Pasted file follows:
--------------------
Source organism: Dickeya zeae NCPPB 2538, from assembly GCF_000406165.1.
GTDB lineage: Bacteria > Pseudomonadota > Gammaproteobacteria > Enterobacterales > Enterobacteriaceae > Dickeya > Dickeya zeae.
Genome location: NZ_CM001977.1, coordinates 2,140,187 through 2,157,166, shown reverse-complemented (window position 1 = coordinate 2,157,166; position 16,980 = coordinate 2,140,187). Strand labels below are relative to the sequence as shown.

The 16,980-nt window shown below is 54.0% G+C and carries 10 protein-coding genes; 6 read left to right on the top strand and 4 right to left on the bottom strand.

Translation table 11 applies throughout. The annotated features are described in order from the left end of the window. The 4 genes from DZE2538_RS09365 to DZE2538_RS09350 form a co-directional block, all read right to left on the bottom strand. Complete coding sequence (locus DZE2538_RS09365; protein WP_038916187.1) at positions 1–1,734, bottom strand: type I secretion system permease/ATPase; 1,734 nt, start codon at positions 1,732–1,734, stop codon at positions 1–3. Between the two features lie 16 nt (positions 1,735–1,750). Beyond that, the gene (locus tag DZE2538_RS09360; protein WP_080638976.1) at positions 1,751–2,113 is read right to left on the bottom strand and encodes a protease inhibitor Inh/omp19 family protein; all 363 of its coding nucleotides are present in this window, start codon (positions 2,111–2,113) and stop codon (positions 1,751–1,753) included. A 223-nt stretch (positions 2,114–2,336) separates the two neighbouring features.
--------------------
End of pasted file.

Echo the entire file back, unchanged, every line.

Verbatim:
Source organism: Dickeya zeae NCPPB 2538, from assembly GCF_000406165.1.
GTDB lineage: Bacteria > Pseudomonadota > Gammaproteobacteria > Enterobacterales > Enterobacteriaceae > Dickeya > Dickeya zeae.
Genome location: NZ_CM001977.1, coordinates 2,140,187 through 2,157,166, shown reverse-complemented (window position 1 = coordinate 2,157,166; position 16,980 = coordinate 2,140,187). Strand labels below are relative to the sequence as shown.

The 16,980-nt window shown below is 54.0% G+C and carries 10 protein-coding genes; 6 read left to right on the top strand and 4 right to left on the bottom strand.

Translation table 11 applies throughout. The annotated features are described in order from the left end of the window. The 4 genes from DZE2538_RS09365 to DZE2538_RS09350 form a co-directional block, all read right to left on the bottom strand. Complete coding sequence (locus DZE2538_RS09365; protein WP_038916187.1) at positions 1–1,734, bottom strand: type I secretion system permease/ATPase; 1,734 nt, start codon at positions 1,732–1,734, stop codon at positions 1–3. Between the two features lie 16 nt (positions 1,735–1,750). Beyond that, the gene (locus tag DZE2538_RS09360; protein WP_080638976.1) at positions 1,751–2,113 is read right to left on the bottom strand and encodes a protease inhibitor Inh/omp19 family protein; all 363 of its coding nucleotides are present in this window, start codon (positions 2,111–2,113) and stop codon (positions 1,751–1,753) included. A 223-nt stretch (positions 2,114–2,336) separates the two neighbouring features.